When you are faced with the opportunity of investing in a franchise business it is important that you do all your homework. The old adage of ‘let the buyer beware’ is applicable in this case. A potential franchisee needs to take the following steps to evaluate a franchise opportunity:
■ Do a self-evaluation
■ Research the franchisor and the concept
■ Prepare a business plan and weigh up the feasibility
■ Arm yourself with knowledge and expertise
Are you a good fit?
Be sure to ask the right questions. These include:
■ Is becoming a franchisee for me?
■ Can I be a part of this business?
■ Will I fit in as a franchisee?
■ Am I …
– Able to comply with the franchise rules?
– A “go-getter?”
– People orientated?
– Looking for a long term investment?
– Prepared to work long hours?
– Willing to learn?
– Motivated by monetary reward?
– Passionate to make it work?
– Able to manage people?
– Financially sound?
It is imperative that you make sound choices when investing in a franchise, and it is usually advisable to choose a compatible industry. This being said it must be remember that a dancer is not always the best option to run a dance school. Other skills and characteristics required to successfully run the business must be taken into account – the most important being business acumen and financial management skills.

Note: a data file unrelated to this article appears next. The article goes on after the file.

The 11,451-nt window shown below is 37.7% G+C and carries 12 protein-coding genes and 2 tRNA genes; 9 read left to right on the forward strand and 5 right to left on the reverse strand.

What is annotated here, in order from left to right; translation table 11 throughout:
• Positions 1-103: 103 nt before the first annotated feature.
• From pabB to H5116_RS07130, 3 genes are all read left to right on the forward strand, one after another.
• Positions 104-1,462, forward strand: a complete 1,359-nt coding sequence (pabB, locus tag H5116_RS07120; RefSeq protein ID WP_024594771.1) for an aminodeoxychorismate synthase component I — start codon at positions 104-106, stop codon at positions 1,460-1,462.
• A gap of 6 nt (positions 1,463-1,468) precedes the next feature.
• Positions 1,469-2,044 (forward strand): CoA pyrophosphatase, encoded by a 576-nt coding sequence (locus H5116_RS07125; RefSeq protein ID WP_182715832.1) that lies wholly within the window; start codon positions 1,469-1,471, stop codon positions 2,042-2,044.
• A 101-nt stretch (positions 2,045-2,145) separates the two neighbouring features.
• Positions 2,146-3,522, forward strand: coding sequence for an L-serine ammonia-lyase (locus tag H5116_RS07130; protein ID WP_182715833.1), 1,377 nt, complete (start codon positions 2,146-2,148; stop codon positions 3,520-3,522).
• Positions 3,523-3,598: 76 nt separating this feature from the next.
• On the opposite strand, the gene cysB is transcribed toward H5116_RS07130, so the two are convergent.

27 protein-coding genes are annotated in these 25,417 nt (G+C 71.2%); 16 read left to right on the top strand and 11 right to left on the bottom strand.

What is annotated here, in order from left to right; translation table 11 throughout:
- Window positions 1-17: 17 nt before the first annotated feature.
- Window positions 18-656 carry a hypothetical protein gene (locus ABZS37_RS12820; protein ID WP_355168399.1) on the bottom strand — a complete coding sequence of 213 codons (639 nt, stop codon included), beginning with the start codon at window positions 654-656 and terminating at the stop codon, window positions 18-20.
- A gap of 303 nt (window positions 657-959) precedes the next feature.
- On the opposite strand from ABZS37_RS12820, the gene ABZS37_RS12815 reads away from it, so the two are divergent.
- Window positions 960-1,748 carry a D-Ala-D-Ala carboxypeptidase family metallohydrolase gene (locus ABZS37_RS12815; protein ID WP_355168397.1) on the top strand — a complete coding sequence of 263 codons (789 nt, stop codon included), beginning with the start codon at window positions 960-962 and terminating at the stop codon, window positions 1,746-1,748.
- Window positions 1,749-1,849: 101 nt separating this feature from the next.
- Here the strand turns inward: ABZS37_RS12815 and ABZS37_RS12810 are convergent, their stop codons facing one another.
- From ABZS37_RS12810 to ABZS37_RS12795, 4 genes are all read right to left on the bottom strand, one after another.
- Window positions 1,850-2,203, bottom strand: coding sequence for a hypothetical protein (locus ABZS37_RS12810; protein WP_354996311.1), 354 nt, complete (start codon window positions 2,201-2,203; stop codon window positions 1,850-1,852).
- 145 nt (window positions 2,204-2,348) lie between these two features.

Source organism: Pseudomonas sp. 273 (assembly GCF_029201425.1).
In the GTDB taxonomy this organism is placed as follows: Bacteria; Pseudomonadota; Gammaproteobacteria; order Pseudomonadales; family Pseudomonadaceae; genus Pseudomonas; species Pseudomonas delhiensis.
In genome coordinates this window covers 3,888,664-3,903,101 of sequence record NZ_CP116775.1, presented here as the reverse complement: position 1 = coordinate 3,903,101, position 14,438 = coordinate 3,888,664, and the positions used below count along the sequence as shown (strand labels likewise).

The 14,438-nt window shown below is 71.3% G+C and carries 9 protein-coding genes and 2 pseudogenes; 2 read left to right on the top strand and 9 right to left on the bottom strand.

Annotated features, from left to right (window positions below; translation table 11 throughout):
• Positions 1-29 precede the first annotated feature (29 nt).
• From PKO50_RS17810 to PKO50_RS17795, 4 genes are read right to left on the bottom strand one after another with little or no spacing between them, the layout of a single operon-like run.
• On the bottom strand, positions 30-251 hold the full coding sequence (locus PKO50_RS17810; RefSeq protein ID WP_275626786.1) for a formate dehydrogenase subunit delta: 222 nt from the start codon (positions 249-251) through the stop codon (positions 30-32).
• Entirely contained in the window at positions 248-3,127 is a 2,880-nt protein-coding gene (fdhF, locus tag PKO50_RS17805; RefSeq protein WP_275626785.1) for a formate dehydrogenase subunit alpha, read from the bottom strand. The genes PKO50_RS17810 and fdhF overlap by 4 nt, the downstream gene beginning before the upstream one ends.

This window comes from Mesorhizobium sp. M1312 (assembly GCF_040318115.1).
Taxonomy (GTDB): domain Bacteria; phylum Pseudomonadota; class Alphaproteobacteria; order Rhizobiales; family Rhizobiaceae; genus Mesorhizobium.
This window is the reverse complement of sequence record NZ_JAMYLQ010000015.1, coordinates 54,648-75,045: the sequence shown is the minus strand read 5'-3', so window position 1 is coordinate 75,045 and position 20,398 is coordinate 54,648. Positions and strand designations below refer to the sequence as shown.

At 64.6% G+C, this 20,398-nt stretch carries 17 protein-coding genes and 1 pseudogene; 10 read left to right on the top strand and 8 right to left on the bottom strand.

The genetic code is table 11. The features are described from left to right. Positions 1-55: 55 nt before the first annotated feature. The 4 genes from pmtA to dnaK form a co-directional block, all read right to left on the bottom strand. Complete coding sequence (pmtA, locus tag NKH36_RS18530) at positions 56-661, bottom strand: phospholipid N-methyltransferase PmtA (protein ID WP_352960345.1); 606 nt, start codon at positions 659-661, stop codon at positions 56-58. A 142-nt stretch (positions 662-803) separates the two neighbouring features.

Franchising is not to be considered a “get rich quick scheme” – more like a get rich slowly scheme! The investment will take time to make returns and you must be financially prepared for this. If you are over geared and have had to use too much borrowed finance at the outset – it is going to be difficult provide for essential and unforeseen. It is imperative that the business has a solid working capital base to ensure cash flow is sound. Sometimes it is better to keep it small and simple rather than stretching yourself beyond your financial capabilities. Furthermore it is vital that you consult legal advice, financial advice and discuss it with your family.
The Disclosure Document
As much as the franchisor may be choosing you… you are also choosing them. It is therefore necessary to evaluate the franchisor and examine their track record closely. It is now required by law that a franchisor provide you with a Disclosure Document. This is usually after you have signed a confidentiality agreement as it gives a number of insights into the franchisor’s business.